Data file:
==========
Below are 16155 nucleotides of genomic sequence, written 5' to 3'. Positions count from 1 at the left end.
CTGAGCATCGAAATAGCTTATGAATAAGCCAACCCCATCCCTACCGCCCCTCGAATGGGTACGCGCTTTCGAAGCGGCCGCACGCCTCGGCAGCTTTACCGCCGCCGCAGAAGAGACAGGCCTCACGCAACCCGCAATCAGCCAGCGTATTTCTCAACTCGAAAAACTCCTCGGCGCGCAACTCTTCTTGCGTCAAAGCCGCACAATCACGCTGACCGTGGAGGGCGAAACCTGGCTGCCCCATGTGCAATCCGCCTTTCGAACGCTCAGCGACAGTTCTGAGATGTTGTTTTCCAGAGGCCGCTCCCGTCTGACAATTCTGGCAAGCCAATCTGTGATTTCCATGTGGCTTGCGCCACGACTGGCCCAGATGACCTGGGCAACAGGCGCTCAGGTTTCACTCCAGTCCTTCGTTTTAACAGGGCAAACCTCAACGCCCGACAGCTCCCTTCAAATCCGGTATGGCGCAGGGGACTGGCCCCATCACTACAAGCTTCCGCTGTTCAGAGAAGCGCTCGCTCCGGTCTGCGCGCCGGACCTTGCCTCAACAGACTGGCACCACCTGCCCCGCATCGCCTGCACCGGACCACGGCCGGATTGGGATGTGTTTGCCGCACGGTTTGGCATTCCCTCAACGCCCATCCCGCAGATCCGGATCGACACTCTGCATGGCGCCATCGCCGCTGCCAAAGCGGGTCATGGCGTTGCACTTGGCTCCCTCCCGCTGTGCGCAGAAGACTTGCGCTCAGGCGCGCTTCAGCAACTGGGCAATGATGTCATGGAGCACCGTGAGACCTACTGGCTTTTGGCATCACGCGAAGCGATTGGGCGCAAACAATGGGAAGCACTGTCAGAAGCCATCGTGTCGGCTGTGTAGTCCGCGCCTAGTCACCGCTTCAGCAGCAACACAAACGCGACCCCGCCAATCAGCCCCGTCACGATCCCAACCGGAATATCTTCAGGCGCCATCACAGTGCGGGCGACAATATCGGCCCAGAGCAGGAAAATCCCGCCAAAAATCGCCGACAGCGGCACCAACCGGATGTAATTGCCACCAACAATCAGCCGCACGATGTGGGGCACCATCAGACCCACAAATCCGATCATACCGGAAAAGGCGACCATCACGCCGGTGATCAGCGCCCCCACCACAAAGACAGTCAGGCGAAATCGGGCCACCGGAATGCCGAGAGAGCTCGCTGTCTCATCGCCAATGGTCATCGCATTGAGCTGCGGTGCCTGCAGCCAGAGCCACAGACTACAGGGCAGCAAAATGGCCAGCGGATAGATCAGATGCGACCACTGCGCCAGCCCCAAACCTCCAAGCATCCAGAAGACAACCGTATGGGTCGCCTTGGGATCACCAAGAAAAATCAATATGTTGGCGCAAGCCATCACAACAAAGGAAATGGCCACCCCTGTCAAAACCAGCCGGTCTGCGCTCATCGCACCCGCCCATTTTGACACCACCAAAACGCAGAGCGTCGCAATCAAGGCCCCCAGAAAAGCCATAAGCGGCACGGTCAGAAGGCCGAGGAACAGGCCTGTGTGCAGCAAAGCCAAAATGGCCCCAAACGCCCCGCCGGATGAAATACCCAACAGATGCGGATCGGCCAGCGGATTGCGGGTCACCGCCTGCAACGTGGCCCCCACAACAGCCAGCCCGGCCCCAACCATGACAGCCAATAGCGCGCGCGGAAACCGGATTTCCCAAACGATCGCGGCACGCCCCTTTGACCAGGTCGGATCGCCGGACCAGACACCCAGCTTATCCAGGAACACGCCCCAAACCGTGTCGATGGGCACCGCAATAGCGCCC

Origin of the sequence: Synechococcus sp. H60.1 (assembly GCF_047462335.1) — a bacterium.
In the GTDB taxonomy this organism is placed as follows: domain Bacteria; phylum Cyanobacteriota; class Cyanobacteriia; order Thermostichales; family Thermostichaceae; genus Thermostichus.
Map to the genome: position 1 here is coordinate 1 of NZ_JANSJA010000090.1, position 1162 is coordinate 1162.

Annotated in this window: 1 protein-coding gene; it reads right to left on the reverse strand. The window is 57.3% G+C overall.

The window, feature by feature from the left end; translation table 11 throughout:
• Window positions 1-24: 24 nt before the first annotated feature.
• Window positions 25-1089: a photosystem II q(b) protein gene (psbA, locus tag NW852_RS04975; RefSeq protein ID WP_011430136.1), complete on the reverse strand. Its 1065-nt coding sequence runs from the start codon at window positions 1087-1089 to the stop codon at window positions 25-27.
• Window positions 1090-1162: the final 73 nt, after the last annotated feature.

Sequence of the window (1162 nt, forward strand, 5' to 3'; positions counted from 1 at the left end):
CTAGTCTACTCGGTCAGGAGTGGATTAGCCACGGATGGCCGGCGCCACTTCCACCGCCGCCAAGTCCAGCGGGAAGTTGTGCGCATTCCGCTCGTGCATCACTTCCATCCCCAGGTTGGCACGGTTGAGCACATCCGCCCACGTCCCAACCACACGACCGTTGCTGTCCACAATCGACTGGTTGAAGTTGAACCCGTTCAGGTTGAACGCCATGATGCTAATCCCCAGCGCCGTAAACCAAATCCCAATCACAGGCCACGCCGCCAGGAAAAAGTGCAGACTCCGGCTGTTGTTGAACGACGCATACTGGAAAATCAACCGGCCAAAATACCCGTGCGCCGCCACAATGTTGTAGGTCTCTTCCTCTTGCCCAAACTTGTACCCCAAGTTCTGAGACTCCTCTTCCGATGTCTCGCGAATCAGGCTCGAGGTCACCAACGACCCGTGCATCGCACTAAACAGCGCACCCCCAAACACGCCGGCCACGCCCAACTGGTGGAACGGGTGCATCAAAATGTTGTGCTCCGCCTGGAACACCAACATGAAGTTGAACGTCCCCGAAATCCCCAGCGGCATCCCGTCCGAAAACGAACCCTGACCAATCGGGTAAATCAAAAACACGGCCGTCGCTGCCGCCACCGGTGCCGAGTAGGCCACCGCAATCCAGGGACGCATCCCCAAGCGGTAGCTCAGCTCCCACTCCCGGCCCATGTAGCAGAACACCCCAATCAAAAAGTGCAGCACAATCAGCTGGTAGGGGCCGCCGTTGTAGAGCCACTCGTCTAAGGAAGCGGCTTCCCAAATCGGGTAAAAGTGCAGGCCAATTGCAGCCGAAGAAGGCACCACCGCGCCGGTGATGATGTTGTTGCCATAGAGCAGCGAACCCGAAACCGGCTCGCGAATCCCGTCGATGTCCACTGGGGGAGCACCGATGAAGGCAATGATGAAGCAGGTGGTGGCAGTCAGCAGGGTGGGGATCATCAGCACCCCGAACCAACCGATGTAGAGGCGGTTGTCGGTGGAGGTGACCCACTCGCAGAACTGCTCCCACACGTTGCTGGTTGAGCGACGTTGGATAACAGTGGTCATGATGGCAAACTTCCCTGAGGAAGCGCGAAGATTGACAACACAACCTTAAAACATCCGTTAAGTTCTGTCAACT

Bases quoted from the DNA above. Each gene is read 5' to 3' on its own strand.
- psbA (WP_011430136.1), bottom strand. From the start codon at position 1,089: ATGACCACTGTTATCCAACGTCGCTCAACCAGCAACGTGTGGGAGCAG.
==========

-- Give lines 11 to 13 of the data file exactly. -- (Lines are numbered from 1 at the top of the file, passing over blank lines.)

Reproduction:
Sequence of the window (1162 nt, forward strand, 5' to 3'; positions counted from 1 at the left end):
CTAGTCTACTCGGTCAGGAGTGGATTAGCCACGGATGGCCGGCGCCACTTCCACCGCCGCCAAGTCCAGCGGGAAGTTGTGCGCATTCCGCTCGTGCATCACTTCCATCCCCAGGTTGGCACGGTTGAGCACATCCGCCCACGTCCCAACCACACGACCGTTGCTGTCCACAATCGACTGGTTGAAGTTGAACCCGTTCAGGTTGAACGCCATGATGCTAATCCCCAGCGCCGTAAACCAAATCCCAATCACAGGCCACGCCGCCAGGAAAAAGTGCAGACTCCGGCTGTTGTTGAACGACGCATACTGGAAAATCAACCGGCCAAAATACCCGTGCGCCGCCACAATGTTGTAGGTCTCTTCCTCTTGCCCAAACTTGTACCCCAAGTTCTGAGACTCCTCTTCCGATGTCTCGCGAATCAGGCTCGAGGTCACCAACGACCCGTGCATCGCACTAAACAGCGCACCCCCAAACACGCCGGCCACGCCCAACTGGTGGAACGGGTGCATCAAAATGTTGTGCTCCGCCTGGAACACCAACATGAAGTTGAACGTCCCCGAAATCCCCAGCGGCATCCCGTCCGAAAACGAACCCTGACCAATCGGGTAAATCAAAAACACGGCCGTCGCTGCCGCCACCGGTGCCGAGTAGGCCACCGCAATCCAGGGACGCATCCCCAAGCGGTAGCTCAGCTCCCACTCCCGGCCCATGTAGCAGAACACCCCAATCAAAAAGTGCAGCACAATCAGCTGGTAGGGGCCGCCGTTGTAGAGCCACTCGTCTAAGGAAGCGGCTTCCCAAATCGGGTAAAAGTGCAGGCCAATTGCAGCCGAAGAAGGCACCACCGCGCCGGTGATGATGTTGTTGCCATAGAGCAGCGAACCCGAAACCGGCTCGCGAATCCCGTCGATGTCCACTGGGGGAGCACCGATGAAGGCAATGATGAAGCAGGTGGTGGCAGTCAGCAGGGTGGGGATCATCAGCACCCCGAACCAACCGATGTAGAGGCGGTTGTCGGTGGAGGTGACCCACTCGCAGAACTGCTCCCACACGTTGCTGGTTGAGCGACGTTGGATAACAGTGGTCATGATGGCAAACTTCCCTGAGGAAGCGCGAAGATTGACAACACAACCTTAAAACATCCGTTAAGTTCTGTCAACT

Bases quoted from the DNA above. Each gene is read 5' to 3' on its own strand.